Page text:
One of our severest lessons is to learn to wait, we have been so hypnotized by the popular thought of doing. And so we fuss and fume, and build card houses that are forever tumbling about our ears, and pride ourselves on our "activities," without knowing that all real activity is in mind. When we remember the tireless energy of the universal life of which we are a part, we know that it can never fail us. We need not carry the world on our shoulders. If we have a true understanding of life, we are never wearied. Life and happiness are possible under all conceivable conditions. Good is infinite energy, and in good we live. It is also infinite repose. In good there is no "great" and no "small." No work is "insignificant or "splendid." No day or event is of greater or less "importance" than another. We cease to compare, for all is life, and all is good. In spiritual chemistry "being" is the true primate; "doing" is its manifestation. The first impulse of newly awakened spiritual life is often (following the old lines of thought) to obtain and expend money for "good work." Of this we may be certain, God is opulence. Good work can never be really obstructed or delayed by lack of material means. We must not be deceived by appearances. Spiritual work requires spiritual tools. When the soil is ready flowers grow. The finest of flowers bloom in the sandiest of deserts as well as in the hothouses. God is the one gardener. Our responsibility lies chiefly in the cultivation of our own fields and orchards. If we are wise and faithful in this, the harvest will feed and delight the world. We will no longer be "sorry" for ourselves or others when we have learned that at every moment of existence every human being is experiencing exactly that which his development requires. The experience passes just as soon as the lesson is learned. This has been curiously illustrated in our national life. The tide of civil war rolled back from the time that we recognized the moral issue involved in the struggle and proclaimed emancipation of the slave. If "being" in us is symmetrical, we will never be distressed about the lack of opportunities in doing. We will never falter.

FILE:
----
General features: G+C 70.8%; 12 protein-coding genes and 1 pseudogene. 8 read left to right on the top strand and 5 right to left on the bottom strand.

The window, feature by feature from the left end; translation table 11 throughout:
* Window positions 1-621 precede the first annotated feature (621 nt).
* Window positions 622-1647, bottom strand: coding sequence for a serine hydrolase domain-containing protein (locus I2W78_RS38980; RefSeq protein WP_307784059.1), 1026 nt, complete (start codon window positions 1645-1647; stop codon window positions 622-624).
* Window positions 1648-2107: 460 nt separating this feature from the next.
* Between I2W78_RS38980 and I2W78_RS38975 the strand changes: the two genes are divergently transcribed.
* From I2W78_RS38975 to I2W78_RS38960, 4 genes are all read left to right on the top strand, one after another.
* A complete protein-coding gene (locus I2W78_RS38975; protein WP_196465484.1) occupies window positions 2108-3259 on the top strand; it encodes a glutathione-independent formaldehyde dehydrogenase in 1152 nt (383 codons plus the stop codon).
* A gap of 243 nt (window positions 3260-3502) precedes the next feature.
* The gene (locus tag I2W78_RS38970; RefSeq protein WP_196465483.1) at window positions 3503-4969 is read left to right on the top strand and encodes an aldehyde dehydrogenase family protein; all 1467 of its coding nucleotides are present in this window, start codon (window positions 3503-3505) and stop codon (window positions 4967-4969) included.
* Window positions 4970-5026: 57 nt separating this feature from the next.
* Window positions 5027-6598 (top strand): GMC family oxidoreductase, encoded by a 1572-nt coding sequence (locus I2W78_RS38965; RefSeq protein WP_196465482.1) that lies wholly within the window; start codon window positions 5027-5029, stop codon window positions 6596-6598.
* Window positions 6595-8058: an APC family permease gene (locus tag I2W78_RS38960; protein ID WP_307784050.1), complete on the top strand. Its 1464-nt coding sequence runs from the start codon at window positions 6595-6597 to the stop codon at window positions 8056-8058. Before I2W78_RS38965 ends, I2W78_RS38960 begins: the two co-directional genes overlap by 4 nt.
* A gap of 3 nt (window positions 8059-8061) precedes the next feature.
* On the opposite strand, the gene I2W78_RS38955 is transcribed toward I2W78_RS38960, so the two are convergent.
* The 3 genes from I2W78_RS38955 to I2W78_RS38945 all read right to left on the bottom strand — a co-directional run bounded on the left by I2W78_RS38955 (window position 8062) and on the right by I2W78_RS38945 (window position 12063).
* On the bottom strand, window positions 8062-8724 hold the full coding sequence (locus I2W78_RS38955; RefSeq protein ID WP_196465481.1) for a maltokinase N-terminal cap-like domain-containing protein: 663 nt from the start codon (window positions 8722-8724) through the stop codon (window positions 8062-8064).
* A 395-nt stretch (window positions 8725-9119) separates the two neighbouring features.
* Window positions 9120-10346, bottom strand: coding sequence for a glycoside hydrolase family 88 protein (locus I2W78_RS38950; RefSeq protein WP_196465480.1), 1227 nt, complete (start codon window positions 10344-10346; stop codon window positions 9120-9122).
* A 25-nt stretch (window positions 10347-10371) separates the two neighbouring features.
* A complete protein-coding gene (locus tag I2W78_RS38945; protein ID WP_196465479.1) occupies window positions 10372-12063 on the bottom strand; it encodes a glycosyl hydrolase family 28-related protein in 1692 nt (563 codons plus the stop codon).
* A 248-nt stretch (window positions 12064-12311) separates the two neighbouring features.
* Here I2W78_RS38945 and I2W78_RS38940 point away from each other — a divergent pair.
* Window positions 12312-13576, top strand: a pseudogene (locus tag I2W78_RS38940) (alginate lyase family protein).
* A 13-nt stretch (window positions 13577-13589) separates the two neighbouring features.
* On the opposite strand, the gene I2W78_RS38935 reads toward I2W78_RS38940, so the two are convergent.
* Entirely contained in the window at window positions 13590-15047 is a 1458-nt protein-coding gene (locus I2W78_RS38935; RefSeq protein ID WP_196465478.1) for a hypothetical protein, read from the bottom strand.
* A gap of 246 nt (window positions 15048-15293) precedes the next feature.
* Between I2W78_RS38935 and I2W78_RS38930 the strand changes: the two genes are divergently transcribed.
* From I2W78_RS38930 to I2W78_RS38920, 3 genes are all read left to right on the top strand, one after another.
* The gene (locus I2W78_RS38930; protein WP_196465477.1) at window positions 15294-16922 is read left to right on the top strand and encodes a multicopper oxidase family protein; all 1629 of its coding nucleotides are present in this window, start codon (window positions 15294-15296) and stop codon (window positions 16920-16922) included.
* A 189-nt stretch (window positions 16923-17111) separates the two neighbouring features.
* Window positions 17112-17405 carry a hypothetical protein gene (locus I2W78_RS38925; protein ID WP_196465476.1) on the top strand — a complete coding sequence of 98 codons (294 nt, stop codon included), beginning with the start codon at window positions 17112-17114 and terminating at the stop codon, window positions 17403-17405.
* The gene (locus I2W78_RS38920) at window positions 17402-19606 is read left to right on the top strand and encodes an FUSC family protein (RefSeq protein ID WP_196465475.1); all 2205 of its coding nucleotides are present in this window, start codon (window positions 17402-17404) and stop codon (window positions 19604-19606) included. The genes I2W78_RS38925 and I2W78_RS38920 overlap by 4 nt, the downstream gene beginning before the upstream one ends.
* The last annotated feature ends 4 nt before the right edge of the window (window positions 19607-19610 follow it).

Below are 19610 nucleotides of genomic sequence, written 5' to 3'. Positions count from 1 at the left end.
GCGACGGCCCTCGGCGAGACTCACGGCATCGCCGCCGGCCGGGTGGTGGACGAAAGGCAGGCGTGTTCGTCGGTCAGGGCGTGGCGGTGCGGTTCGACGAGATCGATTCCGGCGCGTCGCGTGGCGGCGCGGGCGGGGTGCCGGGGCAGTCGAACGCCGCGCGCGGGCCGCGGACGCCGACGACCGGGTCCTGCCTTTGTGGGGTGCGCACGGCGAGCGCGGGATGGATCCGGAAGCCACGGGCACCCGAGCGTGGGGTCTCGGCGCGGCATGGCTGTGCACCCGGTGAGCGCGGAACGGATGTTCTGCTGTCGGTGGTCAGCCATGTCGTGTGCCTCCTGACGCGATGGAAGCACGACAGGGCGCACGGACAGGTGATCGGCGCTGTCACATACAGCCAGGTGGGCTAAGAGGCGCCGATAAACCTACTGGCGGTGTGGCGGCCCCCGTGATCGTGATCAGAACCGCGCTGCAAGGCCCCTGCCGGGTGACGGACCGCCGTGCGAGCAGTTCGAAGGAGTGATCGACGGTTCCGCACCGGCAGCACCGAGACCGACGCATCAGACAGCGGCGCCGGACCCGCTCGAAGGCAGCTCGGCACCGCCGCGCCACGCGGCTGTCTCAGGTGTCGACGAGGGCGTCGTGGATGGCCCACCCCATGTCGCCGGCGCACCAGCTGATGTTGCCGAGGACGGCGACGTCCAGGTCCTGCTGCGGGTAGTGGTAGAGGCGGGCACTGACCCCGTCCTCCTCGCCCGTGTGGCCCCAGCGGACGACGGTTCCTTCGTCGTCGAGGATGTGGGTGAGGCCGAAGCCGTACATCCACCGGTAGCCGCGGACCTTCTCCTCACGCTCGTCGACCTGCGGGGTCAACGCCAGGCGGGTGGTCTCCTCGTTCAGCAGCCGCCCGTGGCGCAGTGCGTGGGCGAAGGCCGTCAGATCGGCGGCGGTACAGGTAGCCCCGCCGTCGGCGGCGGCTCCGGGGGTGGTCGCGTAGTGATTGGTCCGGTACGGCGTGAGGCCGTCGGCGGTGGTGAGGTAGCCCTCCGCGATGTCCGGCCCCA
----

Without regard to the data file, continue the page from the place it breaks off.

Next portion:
"Thou hast the truth,
Thou hast the life within thee,— 
It shall guide aright. 
Trust then thy promptings day by day 
And safely they shall lead the way."

We are often told that human life is limited by its pre-natal conditions.

This is doubtless true in a sense, for we are the consequence of previous causes. But we are beginning to understand that the causes were in ourselves rather than our ancestors.

We are now molding the pre-natal conditions of what we term "the next life."

Certainly these are within our control. When we open our eyes in the subjective realms to the discomforts we have entailed upon ourselves, shall we still be pleading pre-natal conditions in excuse?

We always see a mountain peak long before we reach it.

On a clear day it seems much nearer to us than it really is.

It is often so with our realization of truth. We perceive it in the distance, and the journey toward it is an experience of education. But we are apt to crawl painfully over the rough ground and forget that we have wings as well as feet.

As from the heavens above. The glory of good is just as manifest in the gutters as in the high places of the land.

We need not think of animal and divine conditions as separate things.

The unity of good is the most apparent truth in life.

When we have learned the first page of the primer we begin to perceive this and it becomes more manifest every day.

All potentialities are in ourselves, just the same as they are in the acorn and unfolded in the oak.

All winds and weathers are favorable to the development of the sturdy, well-rooted tree. Even the hurricane which strips it of its leaves and branches quickens all its vital powers, challenging it to put forth greater strength.

If it is cut down in part the result is a sturdier trunk and a more compact and symmetrical growth thereafter.

Even if it is toppled over by the storm its acorns are scattered and become the seeds of the forest.

In its ruin it goes back to the soil, from which spring other trees.

No life can be lost; conservation of forces is the law of nature.

Can we imagine a mechanic who would build a beautiful and intricate machine without a definite plan for its usefulness and provision for keeping it in operation?

Is it not equally unreasonable to believe in a supreme mind equal to the production of a mortal life that could neglect all provision for its necessities and leave it to fail in its intended purpose through the poverty of its resources?

There are no failures in the kingdom of good.

Our highest development comes often through our deepest disappointments.

Disappointment is the discovery of obstructions to ways we should not travel,— or the removal from our paths of things we ought not to have.

If we are truly balanced our needle will always find the north, but we must give it time to settle. We need not fear we shall be left in doubt. The right way will surely open though we may try a hundred doors meanwhile and find them locked. Nothing can close against us the door we should pass through.

We cannot miss our gates of opportunity. We must look for them first in our mental conditions.

The lowest step of the ladder is just as useful and necessary as the highest. In the evolution of life we find no bottom and no top stair,— only an eternal progress of realization, in which there can be no "better days" and no "unfortunate events."